Fort William was constructed by the British from 1696 to 1706 with permission from Emperor Aurangzeb. The old fort was damaged during the Siege of Calcutta. A new one was rebuilt (1757-81) near the restored building. The old one became the customs house from 1766 and a post office post-independence and the newer one went to the Indian army. Nishi Pulugurtha roamed the grounds near the fort or the Maidan with a camera & recapped a post covid world as it was in December, 2020.
It is a strange time that we are living in. And it seems to be getting even stranger with every passing day. It has become difficult to concentrate, to work, to deal with things as news keeps coming in. Suffering and death all around, the very sound of the ambulance last evening shook me as I was dealing with the loss of two dear friends. Both gone too early, both to the virus that seems to be wrecking lives in these times. Staying at home is not an option for all, staying safe and doing things that would keep each safe is difficult for many. The bizarreness of the world we live in haunts and troubles.
As each of us struggle trying to hold on, my mind goes back to a walk one winter morning, towards the end of 2020 (I have been looking through older photographs these days, trying to hold on). One morning last December, I decided to go out for a long walk. Not in my neighbourhood, but a little further away. The city has a few places that one could be in the morning — places that are very familiar and have a charm of their own. Winters in Kolkata are crisp and pleasant. In the heart of the city is what is called the Maidan, a huge expanse of green. It is called Gorer Mathh in Bengali which translates into fort’s grounds. These are the grounds of the Fort William which is just across. The Kolkata General Post Office (GPO) is located near the site of the old Fort William.
The Maidan is an iconic Kolkata location, one gets to see it in films, songs and photographs. The tram trundles along the grounds. It is one of the most scenic tram routes in the city. I have travelled past it myriads of times just to enjoy the ride along so much of green in the heart of the city. However, I do not recall walking there at all.
Well, there I was finally, that December morning. As I walked along one end of the Maidan, with the Chowringhee skyline clearly visible and the tramline running past, the scenes that I saw felt nice. There was the lone milk man on his work routine. No rest for him.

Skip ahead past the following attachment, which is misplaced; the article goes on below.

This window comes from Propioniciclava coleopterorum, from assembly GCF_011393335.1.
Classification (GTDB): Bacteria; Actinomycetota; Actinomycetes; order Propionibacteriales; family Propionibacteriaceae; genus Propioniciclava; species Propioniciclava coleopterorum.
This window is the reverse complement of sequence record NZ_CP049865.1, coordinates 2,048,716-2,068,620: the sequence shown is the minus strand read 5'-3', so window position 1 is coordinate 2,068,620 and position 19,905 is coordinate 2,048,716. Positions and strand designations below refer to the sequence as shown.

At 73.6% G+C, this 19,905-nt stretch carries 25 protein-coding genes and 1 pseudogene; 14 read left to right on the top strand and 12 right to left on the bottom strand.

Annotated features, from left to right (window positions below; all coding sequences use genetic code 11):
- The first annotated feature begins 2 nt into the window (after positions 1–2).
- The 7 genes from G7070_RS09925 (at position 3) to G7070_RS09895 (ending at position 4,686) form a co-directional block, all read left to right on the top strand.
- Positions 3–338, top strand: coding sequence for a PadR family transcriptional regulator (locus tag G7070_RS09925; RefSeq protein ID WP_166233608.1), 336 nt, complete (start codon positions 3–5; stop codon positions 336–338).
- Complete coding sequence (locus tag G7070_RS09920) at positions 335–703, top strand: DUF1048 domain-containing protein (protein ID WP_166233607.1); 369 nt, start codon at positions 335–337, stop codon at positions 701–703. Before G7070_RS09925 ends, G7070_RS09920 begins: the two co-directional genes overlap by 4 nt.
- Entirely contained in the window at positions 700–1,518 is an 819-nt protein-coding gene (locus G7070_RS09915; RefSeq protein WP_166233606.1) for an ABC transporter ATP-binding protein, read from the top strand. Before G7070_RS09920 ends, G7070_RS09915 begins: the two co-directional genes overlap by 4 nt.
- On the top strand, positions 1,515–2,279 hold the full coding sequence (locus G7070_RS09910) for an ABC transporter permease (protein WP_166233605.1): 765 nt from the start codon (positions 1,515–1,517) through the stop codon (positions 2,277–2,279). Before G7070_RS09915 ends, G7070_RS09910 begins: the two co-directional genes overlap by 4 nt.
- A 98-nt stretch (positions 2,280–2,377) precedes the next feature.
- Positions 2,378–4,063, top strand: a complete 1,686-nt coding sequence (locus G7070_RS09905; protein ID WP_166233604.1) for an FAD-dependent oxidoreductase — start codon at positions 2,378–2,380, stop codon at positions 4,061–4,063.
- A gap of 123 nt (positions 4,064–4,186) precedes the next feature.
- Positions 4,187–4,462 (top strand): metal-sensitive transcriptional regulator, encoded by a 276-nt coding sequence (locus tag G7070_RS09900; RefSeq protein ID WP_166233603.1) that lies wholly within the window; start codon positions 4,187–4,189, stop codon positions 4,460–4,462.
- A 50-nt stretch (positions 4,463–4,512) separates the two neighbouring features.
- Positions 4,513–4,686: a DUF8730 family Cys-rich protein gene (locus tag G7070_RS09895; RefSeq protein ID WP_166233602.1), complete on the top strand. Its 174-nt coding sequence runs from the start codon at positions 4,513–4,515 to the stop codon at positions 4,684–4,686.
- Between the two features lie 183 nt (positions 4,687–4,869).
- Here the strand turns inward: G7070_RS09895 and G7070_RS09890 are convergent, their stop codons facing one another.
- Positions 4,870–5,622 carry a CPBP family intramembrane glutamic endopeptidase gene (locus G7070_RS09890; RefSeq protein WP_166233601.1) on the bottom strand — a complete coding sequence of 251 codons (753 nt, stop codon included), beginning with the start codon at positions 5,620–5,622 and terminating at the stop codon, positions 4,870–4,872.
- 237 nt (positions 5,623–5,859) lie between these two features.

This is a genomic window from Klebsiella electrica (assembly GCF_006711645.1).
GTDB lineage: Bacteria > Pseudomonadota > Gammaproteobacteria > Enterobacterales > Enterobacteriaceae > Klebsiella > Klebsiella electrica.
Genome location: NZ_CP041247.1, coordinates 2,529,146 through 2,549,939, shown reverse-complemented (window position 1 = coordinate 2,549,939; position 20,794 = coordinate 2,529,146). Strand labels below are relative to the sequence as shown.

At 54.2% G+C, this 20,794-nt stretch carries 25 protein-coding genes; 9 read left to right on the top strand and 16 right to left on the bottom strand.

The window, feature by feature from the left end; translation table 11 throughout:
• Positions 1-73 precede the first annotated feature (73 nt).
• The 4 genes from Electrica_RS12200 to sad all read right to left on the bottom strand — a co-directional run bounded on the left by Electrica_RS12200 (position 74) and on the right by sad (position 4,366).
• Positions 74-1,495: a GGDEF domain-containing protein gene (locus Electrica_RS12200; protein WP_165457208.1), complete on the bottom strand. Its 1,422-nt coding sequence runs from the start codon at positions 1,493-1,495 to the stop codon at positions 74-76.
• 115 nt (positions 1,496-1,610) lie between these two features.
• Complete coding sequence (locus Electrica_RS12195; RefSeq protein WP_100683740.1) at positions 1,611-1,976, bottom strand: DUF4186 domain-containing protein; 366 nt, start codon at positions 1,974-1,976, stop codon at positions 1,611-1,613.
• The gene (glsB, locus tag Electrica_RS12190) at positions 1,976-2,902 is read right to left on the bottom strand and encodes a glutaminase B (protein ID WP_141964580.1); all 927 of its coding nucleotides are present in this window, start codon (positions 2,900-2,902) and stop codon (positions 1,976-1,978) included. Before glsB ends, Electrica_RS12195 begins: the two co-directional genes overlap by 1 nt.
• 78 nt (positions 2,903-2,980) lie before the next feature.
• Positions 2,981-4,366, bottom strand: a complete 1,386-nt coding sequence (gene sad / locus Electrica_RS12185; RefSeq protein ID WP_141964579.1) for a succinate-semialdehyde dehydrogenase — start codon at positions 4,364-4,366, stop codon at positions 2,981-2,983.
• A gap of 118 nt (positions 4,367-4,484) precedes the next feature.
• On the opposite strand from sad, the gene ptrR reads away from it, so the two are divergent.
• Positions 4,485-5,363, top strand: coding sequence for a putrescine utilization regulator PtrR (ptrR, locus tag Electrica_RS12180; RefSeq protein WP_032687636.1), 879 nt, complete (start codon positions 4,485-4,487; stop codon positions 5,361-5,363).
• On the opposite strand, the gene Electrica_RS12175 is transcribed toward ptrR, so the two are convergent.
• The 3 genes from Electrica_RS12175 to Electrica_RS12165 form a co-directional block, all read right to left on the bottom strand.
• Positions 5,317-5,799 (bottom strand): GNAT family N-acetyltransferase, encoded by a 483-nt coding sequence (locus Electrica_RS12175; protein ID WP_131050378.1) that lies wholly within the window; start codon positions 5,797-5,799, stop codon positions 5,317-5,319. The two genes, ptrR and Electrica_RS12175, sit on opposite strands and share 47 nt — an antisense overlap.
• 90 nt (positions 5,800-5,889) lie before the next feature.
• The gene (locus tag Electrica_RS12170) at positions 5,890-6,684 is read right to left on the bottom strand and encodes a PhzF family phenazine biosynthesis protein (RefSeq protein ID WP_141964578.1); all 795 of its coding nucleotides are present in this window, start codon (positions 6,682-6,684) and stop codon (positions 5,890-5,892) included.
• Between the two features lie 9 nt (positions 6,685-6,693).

Quite a number of branches were lying around, most of them dry. They create strange shapes here and there. As I walked down from the northern side to the southern and back again, feeling the breeze, sitting down on a broken branch for a while, it sure felt nice being out in the open.
There seemed to be a sense of calm with the sheep out for grazing with the men herding them, the sound of a few jingling bells, the men catching up on some conversation – all in a day’s work.
In another part of the Maidan, a few young people were at a game of football. A couple of cricket matches were on somewhere else, as the tall buildings look over the green.
A few horses were grazing in another part of the open ground, before being yoked to the carriages that are used for joyrides.
Three men in orange were out on a mission it seemed as they walked real fast cutting across the vast expanse, through the shade towards the road lining the tram tracks.
On some other parts of the Maidan, one could see people resting. On a concrete platform someone was enjoying a siesta. A jhaalmuri vendor with his spicy, savoury snacks and the tea seller walking around looking for customers provided a respite from languor and more activity as life moved on.
Nishi Pulugurtha’s works include a monograph Derozio, travel essays Out in the Open, edited volume of travel essays Across and Beyond, and The Real and the Unreal and Other Poems.
PLEASE NOTE: ARTICLES CAN ONLY BE REPRODUCED IN OTHER SITES WITH DUE ACKNOWLEDGEMENT TO BORDERLESS JOURNAL.